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Improving Heart Rate Variability in Children with Short Stature by Supplementing Omega-3-Fatty Acids

Introduction: Short stature and/or low birth weight are associated with an enhanced cardiovascular mortality. Autonomic imbalance measured by reduced heart rate variability (HRV) is an important surrogate parameter for cardiovascular risk stratification. We recently showed reduced 24 hour HRV in some children with a height below the third percentile. We sought to determine if supplementation of omega-3-fatty acids improves HRV in these children. Methods: We measured the 24 h HRV in 20 children with short stature, 11 of which were also undergoing treatment with recombinant growth hormone and mean age of 7.4 ± 4.5 years, before and after an average of 232 days on daily supplementation with omega-3 fatty acids. Results: Compared to 85 healthy control children, the baseline HRV was significantly reduced and the mean heart rate was significantly enhanced in children with short stature. After supplementation of omega-3-fatty acids, the mean HRV significantly increased as indicated by nearly all time and frequency domain parameters. Mean heart rate decreased from 100.4 ± 12.4 bpm to 96.2 ± 12.3 bpm (p=0 .0009). The cause of heart rate reduction was the result of an enhanced vagus activity indicated by significantly higher rMSSD, pNN50 and high frequency power. However, global HRV remained reduced despite the HRV improvement (SDNN: 106.3 ± 29.7 ms to 114.1 ± 34.8 ms; not significant). Conclusion: Our study showed an improvement in HRV after omega-3 fatty acid supplementation in children with short stature due to intrauterine growth retardation, growth hormone deficiency, congenitalsyndromes and heart defects. Thus, we propose omega-3 fatty acid supplementation for children with short stature who have significantly reduced 24 hour HRV in an effort to improve their cardiovascular prognosis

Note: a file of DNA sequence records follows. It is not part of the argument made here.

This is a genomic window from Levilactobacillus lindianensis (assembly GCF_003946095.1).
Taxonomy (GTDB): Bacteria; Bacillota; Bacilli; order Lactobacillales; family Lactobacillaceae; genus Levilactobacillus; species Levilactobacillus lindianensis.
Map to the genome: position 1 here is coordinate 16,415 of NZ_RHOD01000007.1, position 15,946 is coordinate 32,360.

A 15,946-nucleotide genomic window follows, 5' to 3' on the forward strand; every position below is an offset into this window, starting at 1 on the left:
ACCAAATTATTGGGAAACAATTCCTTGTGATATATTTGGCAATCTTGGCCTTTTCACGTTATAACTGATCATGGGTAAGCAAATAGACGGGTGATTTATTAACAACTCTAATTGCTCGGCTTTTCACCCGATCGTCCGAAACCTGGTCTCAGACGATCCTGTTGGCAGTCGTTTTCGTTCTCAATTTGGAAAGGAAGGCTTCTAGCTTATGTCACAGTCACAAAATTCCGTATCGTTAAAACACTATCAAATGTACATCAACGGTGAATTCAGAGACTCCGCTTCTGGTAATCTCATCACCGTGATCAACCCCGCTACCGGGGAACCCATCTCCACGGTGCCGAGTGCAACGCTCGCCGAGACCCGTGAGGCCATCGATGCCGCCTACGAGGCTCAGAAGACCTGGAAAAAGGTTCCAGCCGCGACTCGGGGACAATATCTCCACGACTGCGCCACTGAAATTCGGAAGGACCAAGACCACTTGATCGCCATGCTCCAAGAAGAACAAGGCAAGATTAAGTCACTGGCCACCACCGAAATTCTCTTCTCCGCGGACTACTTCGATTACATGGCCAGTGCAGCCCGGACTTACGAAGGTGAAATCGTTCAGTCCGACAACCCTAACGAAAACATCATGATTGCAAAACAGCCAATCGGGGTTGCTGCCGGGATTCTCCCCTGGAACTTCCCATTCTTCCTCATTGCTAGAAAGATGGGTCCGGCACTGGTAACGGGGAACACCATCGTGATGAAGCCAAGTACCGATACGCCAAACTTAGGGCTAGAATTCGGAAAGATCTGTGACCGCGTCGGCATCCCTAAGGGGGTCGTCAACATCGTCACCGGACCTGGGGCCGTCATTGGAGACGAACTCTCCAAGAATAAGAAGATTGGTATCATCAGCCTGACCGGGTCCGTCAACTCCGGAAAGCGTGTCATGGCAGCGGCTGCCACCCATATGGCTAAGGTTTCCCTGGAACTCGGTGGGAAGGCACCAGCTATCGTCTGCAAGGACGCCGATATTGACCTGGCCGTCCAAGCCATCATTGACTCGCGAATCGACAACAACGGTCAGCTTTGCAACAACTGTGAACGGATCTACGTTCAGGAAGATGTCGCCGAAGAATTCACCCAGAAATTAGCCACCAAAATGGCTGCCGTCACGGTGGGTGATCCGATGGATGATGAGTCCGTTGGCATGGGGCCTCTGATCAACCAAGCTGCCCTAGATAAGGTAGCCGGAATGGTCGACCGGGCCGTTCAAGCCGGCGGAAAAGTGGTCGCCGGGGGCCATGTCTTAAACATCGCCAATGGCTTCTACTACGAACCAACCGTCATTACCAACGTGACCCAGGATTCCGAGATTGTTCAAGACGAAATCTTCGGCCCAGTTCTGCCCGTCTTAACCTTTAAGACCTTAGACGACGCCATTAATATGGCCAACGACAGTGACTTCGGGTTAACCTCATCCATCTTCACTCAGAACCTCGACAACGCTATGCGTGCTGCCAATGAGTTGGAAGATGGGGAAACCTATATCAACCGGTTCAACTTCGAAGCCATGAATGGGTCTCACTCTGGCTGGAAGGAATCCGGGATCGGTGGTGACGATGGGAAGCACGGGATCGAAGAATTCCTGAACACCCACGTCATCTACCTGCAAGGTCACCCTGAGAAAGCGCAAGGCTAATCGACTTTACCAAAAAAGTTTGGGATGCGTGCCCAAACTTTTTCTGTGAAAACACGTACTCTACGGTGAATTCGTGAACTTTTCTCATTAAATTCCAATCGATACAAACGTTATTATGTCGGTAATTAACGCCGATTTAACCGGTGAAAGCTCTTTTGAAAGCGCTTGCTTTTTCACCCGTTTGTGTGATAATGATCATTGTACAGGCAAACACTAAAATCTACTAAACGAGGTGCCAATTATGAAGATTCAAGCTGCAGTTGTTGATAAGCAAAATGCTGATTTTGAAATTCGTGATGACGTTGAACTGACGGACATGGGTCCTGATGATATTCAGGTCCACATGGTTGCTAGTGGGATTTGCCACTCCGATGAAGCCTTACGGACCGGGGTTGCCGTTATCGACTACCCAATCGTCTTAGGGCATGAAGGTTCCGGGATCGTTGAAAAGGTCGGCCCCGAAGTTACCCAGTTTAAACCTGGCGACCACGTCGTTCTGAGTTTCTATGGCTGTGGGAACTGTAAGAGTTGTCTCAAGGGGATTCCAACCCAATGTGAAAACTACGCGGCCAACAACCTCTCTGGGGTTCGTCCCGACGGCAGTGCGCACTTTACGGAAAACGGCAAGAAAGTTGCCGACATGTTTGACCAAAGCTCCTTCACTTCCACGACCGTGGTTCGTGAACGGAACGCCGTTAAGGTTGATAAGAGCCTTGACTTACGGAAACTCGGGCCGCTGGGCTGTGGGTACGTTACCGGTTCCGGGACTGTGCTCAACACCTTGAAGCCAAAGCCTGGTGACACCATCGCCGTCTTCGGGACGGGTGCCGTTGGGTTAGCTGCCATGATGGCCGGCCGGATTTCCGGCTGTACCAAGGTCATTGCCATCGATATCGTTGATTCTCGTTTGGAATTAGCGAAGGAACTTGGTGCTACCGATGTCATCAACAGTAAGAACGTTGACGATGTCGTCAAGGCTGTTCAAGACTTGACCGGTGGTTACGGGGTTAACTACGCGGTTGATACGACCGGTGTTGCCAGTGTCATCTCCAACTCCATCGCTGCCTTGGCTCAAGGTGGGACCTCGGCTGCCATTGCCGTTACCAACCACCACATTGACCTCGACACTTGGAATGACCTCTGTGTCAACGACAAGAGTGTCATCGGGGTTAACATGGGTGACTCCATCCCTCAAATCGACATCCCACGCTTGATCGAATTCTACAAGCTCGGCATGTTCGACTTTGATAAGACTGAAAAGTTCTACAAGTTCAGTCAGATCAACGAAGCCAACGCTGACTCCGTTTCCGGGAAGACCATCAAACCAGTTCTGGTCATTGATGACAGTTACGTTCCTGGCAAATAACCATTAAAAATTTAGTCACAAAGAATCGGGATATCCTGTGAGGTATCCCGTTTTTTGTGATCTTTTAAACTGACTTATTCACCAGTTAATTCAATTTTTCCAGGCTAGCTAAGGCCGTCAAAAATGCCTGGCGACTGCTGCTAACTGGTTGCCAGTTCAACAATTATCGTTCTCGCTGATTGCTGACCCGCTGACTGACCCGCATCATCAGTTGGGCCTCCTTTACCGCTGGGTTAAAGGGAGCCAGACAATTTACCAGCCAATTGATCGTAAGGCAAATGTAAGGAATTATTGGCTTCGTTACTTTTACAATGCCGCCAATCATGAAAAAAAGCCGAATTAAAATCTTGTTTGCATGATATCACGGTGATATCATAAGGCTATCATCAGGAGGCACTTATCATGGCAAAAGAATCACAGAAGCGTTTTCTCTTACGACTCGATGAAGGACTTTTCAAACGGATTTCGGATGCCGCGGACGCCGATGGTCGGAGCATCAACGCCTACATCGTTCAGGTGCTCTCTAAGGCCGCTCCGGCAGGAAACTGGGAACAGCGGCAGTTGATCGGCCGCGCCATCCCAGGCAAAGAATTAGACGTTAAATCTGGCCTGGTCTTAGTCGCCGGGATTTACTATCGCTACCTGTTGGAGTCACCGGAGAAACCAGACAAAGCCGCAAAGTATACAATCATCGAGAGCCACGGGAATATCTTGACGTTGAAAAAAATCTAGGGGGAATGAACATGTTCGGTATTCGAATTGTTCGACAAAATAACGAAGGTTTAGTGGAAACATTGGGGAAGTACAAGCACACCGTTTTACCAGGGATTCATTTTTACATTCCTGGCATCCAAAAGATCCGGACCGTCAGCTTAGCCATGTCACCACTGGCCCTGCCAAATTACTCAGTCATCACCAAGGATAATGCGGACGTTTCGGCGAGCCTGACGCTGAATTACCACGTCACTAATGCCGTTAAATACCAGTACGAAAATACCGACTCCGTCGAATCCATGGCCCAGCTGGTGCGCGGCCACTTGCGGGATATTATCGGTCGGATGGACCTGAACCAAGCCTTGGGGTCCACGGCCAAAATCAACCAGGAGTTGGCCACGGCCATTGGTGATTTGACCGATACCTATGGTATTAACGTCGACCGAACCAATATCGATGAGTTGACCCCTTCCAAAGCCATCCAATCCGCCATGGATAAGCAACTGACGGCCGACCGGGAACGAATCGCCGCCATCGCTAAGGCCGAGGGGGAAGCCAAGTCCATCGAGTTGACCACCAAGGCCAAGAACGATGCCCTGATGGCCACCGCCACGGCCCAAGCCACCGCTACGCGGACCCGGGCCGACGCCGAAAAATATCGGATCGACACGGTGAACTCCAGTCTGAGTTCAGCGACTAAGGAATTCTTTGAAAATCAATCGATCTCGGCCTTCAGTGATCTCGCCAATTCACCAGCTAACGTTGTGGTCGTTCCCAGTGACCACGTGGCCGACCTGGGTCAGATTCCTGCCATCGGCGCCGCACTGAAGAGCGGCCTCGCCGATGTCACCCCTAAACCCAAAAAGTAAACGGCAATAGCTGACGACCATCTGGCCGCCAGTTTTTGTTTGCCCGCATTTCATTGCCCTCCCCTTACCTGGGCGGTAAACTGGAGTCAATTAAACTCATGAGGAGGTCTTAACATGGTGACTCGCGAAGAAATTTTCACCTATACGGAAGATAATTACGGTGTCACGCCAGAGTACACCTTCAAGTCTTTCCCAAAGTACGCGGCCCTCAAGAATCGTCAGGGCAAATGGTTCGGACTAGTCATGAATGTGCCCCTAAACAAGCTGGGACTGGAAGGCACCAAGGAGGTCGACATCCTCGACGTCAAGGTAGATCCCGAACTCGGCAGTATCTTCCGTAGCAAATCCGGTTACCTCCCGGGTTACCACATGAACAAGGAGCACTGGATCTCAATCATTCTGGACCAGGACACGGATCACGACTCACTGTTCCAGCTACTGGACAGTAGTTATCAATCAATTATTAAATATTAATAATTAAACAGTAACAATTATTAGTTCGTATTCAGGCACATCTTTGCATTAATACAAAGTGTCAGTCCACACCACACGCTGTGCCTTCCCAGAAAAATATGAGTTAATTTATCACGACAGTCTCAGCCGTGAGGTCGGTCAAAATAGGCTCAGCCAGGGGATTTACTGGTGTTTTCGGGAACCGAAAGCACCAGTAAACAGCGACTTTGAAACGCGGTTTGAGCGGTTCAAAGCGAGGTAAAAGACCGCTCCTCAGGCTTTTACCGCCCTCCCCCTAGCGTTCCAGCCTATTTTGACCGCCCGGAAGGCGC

Author(s): Buchhorn R , Willaschek C and Norozi K

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